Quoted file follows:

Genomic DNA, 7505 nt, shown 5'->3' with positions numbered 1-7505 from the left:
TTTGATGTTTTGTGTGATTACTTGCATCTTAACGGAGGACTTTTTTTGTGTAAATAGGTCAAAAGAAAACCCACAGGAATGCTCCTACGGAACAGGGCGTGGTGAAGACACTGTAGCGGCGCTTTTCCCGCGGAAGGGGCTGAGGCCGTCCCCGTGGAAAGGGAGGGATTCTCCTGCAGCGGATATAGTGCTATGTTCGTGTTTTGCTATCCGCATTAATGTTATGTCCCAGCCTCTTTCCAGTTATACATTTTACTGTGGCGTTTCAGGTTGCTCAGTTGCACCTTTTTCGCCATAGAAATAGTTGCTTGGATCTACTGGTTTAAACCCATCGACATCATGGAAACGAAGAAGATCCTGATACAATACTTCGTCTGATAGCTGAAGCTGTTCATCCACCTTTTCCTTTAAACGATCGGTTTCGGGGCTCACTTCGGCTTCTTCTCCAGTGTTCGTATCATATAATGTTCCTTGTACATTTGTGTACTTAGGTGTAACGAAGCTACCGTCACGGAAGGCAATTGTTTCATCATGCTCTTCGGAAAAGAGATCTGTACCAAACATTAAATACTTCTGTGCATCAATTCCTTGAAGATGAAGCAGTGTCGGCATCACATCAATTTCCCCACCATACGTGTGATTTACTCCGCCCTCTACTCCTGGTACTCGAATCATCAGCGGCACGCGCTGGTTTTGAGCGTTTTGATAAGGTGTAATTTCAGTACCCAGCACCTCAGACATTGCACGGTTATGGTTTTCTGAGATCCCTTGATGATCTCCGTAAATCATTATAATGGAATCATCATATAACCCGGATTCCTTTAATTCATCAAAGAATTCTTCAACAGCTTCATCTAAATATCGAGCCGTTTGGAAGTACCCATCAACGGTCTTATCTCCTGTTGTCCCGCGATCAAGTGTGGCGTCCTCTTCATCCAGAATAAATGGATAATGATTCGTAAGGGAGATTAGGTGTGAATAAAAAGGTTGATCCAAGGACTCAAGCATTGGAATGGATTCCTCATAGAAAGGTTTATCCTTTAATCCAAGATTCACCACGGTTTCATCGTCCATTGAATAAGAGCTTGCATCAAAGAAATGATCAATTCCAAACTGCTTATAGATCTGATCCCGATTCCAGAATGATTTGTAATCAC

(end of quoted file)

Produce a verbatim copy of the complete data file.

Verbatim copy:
Genomic DNA, 7505 nt, shown 5'->3' with positions numbered 1-7505 from the left:
TTTGATGTTTTGTGTGATTACTTGCATCTTAACGGAGGACTTTTTTTGTGTAAATAGGTCAAAAGAAAACCCACAGGAATGCTCCTACGGAACAGGGCGTGGTGAAGACACTGTAGCGGCGCTTTTCCCGCGGAAGGGGCTGAGGCCGTCCCCGTGGAAAGGGAGGGATTCTCCTGCAGCGGATATAGTGCTATGTTCGTGTTTTGCTATCCGCATTAATGTTATGTCCCAGCCTCTTTCCAGTTATACATTTTACTGTGGCGTTTCAGGTTGCTCAGTTGCACCTTTTTCGCCATAGAAATAGTTGCTTGGATCTACTGGTTTAAACCCATCGACATCATGGAAACGAAGAAGATCCTGATACAATACTTCGTCTGATAGCTGAAGCTGTTCATCCACCTTTTCCTTTAAACGATCGGTTTCGGGGCTCACTTCGGCTTCTTCTCCAGTGTTCGTATCATATAATGTTCCTTGTACATTTGTGTACTTAGGTGTAACGAAGCTACCGTCACGGAAGGCAATTGTTTCATCATGCTCTTCGGAAAAGAGATCTGTACCAAACATTAAATACTTCTGTGCATCAATTCCTTGAAGATGAAGCAGTGTCGGCATCACATCAATTTCCCCACCATACGTGTGATTTACTCCGCCCTCTACTCCTGGTACTCGAATCATCAGCGGCACGCGCTGGTTTTGAGCGTTTTGATAAGGTGTAATTTCAGTACCCAGCACCTCAGACATTGCACGGTTATGGTTTTCTGAGATCCCTTGATGATCTCCGTAAATCATTATAATGGAATCATCATATAACCCGGATTCCTTTAATTCATCAAAGAATTCTTCAACAGCTTCATCTAAATATCGAGCCGTTTGGAAGTACCCATCAACGGTCTTATCTCCTGTTGTCCCGCGATCAAGTGTGGCGTCCTCTTCATCCAGAATAAATGGATAATGATTCGTAAGGGAGATTAGGTGTGAATAAAAAGGTTGATCCAAGGACTCAAGCATTGGAATGGATTCCTCATAGAAAGGTTTATCCTTTAATCCAAGATTCACCACGGTTTCATCGTCCATTGAATAAGAGCTTGCATCAAAGAAATGATCAATTCCAAACTGCTTATAGATCTGATCCCGATTCCAGAATGATTTGTAATCAC